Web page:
Ukraine accelerates reforms regardless of the war
CIUS weekly report on North American media coverage of Ukrainian affairs, 27 May–2 June 2023
Three publications (Atlantic Council, Politico, and The National Interest) were selected to prepare this report on how the situation in Ukraine has been portrayed in the North American press during the past week (27 May–2 June 2023). The sample was compiled based on their impact on public opinion as well as on their professional reputation, popularity among the readership, and topical relevance. These three publications represent centrist and conservative viewpoints on the political spectrum.
This report covers only the most-read and relevant articles about Ukraine, as ranked by the respective North American publications themselves in the past week. Its scope covers promoted articles on home pages and articles from special sections on Ukraine, with the hashtag #Ukraine, from the paper editions of the publications, and about Ukraine from opinion columns and editorials.
Topics featured in the selected articles:
- Ukraine’s current affairs: Ukraine’s economy stands strong but requires reforms; Ukrainian achieves state-of-the-art wartime diplomacy; “Diia” e-government platform is one of the world’s best; Ukraine persistently combating corruption in the judiciary;
- The world and Ukraine: US’s Ukraine refugee support program has major flaws; US might have baselessly criticized South Africa for arming Russia;
- Russia at war: Putin’s decision to invade Ukraine threatens his political legacy; Russian oligarchs remain loyal to the Kremlin.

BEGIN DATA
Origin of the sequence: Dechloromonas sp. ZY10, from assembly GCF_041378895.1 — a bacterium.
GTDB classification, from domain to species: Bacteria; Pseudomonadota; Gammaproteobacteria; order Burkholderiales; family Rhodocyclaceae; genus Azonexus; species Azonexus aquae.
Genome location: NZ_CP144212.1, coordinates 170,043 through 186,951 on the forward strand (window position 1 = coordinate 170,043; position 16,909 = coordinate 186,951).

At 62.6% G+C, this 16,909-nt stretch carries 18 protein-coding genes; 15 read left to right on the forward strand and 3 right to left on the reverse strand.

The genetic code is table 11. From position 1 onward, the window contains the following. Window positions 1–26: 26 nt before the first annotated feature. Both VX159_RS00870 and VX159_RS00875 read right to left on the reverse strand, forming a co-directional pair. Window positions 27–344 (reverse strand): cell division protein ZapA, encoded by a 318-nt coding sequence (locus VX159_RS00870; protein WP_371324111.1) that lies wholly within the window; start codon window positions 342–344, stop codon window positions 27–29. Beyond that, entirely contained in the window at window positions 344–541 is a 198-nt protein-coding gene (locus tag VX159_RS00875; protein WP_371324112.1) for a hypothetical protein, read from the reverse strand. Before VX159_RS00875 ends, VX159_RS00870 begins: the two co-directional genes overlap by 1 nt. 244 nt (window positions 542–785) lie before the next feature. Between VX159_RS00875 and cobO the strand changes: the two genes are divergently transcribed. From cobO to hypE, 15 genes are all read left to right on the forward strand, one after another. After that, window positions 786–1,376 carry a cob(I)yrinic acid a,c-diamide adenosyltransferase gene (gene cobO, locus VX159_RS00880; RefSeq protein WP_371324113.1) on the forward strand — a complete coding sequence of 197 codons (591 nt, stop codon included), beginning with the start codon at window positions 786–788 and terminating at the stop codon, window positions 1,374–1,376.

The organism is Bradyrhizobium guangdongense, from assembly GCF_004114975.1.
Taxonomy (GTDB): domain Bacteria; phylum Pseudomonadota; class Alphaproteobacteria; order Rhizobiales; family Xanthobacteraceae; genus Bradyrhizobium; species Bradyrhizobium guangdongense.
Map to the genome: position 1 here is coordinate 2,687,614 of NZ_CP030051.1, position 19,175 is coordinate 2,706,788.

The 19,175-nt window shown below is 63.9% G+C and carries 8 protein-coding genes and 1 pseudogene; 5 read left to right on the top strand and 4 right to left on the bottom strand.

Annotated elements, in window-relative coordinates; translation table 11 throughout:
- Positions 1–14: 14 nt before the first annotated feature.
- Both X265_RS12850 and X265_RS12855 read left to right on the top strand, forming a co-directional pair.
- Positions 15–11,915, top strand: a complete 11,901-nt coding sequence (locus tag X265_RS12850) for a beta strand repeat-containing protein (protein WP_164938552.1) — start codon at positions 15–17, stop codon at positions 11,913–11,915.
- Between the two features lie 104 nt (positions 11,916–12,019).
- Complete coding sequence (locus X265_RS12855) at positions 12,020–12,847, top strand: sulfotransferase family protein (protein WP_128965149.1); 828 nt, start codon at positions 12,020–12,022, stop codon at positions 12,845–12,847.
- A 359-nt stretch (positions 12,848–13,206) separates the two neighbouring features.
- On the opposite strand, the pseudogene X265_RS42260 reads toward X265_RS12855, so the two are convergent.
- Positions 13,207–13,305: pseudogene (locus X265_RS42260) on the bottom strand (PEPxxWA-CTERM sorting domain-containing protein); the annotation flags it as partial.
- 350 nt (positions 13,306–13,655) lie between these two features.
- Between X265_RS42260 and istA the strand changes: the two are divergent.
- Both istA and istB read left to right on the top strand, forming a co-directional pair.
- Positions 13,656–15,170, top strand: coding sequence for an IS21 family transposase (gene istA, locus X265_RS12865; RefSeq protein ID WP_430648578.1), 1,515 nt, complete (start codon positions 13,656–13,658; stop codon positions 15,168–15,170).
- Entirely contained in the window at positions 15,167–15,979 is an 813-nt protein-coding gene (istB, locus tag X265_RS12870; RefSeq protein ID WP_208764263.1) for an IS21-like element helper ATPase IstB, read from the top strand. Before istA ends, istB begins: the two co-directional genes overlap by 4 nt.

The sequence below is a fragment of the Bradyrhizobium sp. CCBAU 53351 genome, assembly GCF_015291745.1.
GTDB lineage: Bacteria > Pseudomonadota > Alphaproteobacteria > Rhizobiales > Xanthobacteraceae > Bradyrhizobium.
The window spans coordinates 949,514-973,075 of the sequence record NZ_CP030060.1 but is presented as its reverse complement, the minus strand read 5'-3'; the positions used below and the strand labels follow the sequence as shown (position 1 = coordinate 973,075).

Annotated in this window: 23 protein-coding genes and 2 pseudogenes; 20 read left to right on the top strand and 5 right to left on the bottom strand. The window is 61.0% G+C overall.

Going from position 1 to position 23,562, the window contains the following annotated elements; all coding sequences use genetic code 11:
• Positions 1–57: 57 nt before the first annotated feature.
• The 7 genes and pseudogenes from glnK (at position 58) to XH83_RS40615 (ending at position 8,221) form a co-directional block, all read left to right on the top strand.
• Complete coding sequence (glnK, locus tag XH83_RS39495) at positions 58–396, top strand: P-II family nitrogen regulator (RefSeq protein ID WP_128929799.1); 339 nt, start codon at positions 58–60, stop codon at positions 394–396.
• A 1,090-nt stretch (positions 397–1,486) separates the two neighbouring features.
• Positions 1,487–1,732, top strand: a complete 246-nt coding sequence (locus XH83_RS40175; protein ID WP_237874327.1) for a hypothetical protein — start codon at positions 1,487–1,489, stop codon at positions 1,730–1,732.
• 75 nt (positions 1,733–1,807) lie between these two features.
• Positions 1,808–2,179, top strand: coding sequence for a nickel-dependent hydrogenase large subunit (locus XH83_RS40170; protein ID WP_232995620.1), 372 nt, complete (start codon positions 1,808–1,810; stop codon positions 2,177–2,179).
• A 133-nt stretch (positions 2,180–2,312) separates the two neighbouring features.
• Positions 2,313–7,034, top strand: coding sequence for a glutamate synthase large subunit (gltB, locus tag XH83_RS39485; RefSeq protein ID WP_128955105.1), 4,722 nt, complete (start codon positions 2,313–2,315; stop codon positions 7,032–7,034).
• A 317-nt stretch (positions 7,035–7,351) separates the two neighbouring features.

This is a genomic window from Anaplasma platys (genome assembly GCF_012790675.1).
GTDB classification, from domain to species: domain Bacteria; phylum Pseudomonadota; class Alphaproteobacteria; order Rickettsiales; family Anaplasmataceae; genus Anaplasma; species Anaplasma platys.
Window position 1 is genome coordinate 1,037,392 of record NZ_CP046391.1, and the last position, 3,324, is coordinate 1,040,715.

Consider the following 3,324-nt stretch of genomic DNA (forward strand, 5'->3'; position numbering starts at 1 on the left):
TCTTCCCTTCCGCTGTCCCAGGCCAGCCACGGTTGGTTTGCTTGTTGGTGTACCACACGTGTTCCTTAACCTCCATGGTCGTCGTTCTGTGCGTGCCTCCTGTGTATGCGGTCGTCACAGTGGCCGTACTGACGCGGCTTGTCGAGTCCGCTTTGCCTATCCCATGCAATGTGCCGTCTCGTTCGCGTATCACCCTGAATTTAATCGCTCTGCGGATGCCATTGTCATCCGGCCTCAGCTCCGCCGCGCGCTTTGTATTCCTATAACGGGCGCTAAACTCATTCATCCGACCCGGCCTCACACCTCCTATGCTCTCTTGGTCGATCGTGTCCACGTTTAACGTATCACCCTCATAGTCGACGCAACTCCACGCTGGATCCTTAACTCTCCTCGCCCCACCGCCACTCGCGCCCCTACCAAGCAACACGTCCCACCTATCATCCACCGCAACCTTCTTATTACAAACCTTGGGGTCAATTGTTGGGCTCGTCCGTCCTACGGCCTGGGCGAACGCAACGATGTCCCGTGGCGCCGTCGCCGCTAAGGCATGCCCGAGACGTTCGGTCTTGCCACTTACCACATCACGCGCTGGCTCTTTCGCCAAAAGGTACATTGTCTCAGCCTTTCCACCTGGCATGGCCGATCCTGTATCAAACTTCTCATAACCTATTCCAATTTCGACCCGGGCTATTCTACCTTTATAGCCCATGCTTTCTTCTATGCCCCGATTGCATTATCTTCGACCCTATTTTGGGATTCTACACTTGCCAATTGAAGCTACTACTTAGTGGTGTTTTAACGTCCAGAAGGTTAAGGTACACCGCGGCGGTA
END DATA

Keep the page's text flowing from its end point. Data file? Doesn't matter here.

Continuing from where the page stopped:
Ukraine’s economy requires urgent reforms that will lead to its further liberalization. David Clark (Atlantic Council) argues that if Ukraine desires to join the EU and remain competitive in the market there, its government must reduce the presence of the state in economic processes. Clark opens his articles with encouraging news: according to the European Commission, the war-torn economy of Ukraine is faring well and demonstrating signs of recovery. Moreover, regardless of the unceasing Russian aggression Ukrainians are reconstructing their country on the go and are willing to do more. At the same time, “the Commission forecast identifies a number of specific reform goals, including reducing the much-increased role of the state in the economy, solving the endemic issue of corruption, improving the efficiency of the judiciary, and strengthening the enforceability of property rights.” These problems are very interconnected, and resolving them will require coordination of reforms across diverse fields. Among the crucial reforms, Clark specifies that firstly “Ukraine will need to pivot away from war economy measures toward a strategy of private sector growth.” The state is responsible for one-tenth of Ukraine’s output and about 18 percent of employment, which is too much. Secondly, the nationalization of businesses with ties to Russia, especially banks, should not be automatically accomplished through their transfer to Ukraine’s state ownership. A more sophisticated and balanced mechanism that upholds property rights, relies on legal procedures, and involves private actors should be considered. Thirdly, ties between political and economic stakeholders must be severed to eradicate corruption at the highest state level. In other words, a genuine de-oligarchization should be completed: “Ukrainian President Volodymyr Zelensky must resist the temptation to use patronage to create a business class loyal to him.”